It might be correct that “there is no great, looming danger if we stay” in the sense of a catastrophe; but we’ve spent the past 40 years bickering, quibbling, ranting, lying (that’s our leaders, to us), and generally feeling not just in two minds about the EU but thoroughly dissatisfied. This would seem to be the best that can be hoped for if we remain. It is not a pleasing or remotely positive prospect. So it isn’t quite the toss-up Mr Rifkind suggests.

    • Mary Ann

      To leave would be cutting of our noses to spite our faces, anyway most immigration comes from outside the EU which seems to be the biggest issue that most people are concerned about.

    • Pioneer

      It will be a catastrophe.The EU is totalitarian.The only way put of a totalitarian state is revolution.

      • Mary Ann

        You really are wound up about it, what harm has the EU done for you personally.

        • Pioneer

          I don’t come from “the West” originally.

          You don’t realize what you have got.

          Stay away from totalitarian regimes if you want to avoid repression and large scale bloodshed.

          It isn’t something that only happens to “unsophisticated” people in far off lands.

          If you continue down your current path, it will happen to you.

  • William_Brown

    “Can the Great British public be made to care passionately about the EU referendum?”

    Only if it’s televised and the contestants on either side are there to bake and present various cakes and biscuits, perhaps whilst dressed in period clothes…maybe with a premium rate phone voting system too?

    I’ll pitch it to Yentob as soon as he’s finished with all that batmanwhatsherface committee enquiry stuff.

  • Phoenix One UK

    Don’t give a toss, or is it most people do not know? I have been an anti-EU activist since 1997, and still recall the hours spent going through EU files, and including what I found on MSN (long since closed down). I even included video footage of Farage for UKIP within threads, and often received at the time from others involved in debate at being perplexed as to how much was going on EU but never reported by national press. I was also one of those activists who fought to give the British people a referendum on Lisbon treaty, and you should know how that turned out.
    One of the things I learned a long time ago is never trust the press. The BBC has been a propaganda machine since the second world war, and the press are also biased pushing what they believe on people to believe the same thing.
    The UK would be better off out of EU in my opinion, and the press, which includes your paper are often failing to do what they are supposed to do. Report the news not create it. As for immigration problem, I will tell you what I tell everyone else. The people do not need to read about it in any paper or listen to any broadcast be it TV or radio. You want the truth, just go out your front door. Only the totally blind can miss it.

    • Andrew Cole

      Ahah. You fell into their trap. You cannot talk about real life experiences on here as you will be shot down with ‘facts, stats and research’ that says your eyes, ears and experiences are purely anecdotal, not widespread and not representative.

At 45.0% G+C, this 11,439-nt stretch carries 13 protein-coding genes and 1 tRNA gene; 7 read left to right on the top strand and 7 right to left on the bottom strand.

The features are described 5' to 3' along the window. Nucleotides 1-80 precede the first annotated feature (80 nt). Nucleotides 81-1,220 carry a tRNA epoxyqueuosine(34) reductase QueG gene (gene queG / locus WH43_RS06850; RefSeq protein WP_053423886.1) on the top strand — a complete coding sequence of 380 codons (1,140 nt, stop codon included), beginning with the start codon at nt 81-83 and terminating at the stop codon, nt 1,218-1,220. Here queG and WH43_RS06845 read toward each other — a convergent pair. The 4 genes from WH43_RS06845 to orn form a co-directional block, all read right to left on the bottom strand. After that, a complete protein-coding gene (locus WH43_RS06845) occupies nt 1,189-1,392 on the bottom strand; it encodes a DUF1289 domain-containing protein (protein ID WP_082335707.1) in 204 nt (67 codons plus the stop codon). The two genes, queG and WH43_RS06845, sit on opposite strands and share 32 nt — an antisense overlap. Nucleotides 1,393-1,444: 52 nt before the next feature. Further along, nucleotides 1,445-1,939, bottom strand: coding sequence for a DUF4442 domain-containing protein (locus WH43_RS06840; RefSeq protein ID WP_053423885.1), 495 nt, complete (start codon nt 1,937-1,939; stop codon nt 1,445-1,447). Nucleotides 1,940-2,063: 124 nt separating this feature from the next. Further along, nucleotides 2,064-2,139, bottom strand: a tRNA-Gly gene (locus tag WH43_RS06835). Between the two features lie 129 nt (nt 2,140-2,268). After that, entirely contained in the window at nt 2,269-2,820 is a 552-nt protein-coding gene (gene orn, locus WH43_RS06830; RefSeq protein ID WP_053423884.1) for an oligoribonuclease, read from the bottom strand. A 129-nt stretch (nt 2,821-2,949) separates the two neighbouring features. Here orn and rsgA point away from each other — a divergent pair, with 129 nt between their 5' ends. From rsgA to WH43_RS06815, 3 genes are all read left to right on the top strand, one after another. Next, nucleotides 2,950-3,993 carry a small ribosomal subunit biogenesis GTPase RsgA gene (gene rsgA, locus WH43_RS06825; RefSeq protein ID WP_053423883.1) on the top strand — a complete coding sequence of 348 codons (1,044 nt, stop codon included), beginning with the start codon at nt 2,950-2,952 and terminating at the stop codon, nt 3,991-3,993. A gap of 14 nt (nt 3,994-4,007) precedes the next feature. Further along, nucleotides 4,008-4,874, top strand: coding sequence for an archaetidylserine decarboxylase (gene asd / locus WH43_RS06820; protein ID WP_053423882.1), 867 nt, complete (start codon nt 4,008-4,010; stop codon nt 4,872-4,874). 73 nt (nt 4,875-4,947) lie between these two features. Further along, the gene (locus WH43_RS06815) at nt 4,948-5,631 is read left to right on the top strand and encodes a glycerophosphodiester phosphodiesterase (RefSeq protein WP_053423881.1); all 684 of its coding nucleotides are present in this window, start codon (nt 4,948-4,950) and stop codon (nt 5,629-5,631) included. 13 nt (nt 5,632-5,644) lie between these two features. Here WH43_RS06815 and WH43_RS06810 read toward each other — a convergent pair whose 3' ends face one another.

Doesn’t matter that your friends and aquaintances from many companies are out of work and lost the very same jobs that politicians tell us ‘Brits don’t want to do.’ because the stats say it is untrue.

      Never mind that the ‘2 million Brits are living in the EU’ figure is touted yet how many of these have retired abroad and aren’t working there.

      And lots of other lovely research to tell you that you are in fact blind, deaf and suffering from severe delusions that can only have been caused by injesting some legal high you were spiked with.

      Biggest and seemingly longest trip of my life and I await the comedown of comedowns with enthusiastic anticipation so that I can walk out of my door and realise it was all a dream and I still have that job and can greet my fellow workers with a huge sigh of relief. And then on with packing eggs again. Hurrah.

      • Mary Ann

        I worked in a job that most British people don’t want to do, half the staff were migrants because they had trouble retaining staff, and we all know that Brits. don’t like picking vegetables for the supermarket, but we all want our cheap veg.

        • Pioneer

          What happened to the cabbages in the fields before mass immigration?

          • Mary Ann

            We paid more for our food in real terms.

          • hobspawn

             “We paid more for our food in real terms.”

            …but for other reasons.

      • Phoenix One UK

        My post stands as is.

      • Mary Ann

        Most of the people we are friends with think more or less the same way we do therefore they are likely to agree with you, so anecdotal evidence is very poor evidence. Nearly everyone I know thinks Britain should stay in the EU.

        • Pioneer

          In that case, nearly everyone you know is misguided.

          • Mary Ann

            No, it is you who are misguided.

        • Andrew Cole